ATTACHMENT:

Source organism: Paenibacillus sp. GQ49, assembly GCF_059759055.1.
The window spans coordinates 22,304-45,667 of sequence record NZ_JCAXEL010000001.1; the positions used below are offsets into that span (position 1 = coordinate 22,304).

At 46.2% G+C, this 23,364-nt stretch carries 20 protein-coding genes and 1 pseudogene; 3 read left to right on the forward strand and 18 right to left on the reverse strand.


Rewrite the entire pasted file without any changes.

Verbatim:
Source organism: Paenibacillus sp. GQ49, assembly GCF_059759055.1.
The window spans coordinates 22,304-45,667 of sequence record NZ_JCAXEL010000001.1; the positions used below are offsets into that span (position 1 = coordinate 22,304).

At 46.2% G+C, this 23,364-nt stretch carries 20 protein-coding genes and 1 pseudogene; 3 read left to right on the forward strand and 18 right to left on the reverse strand.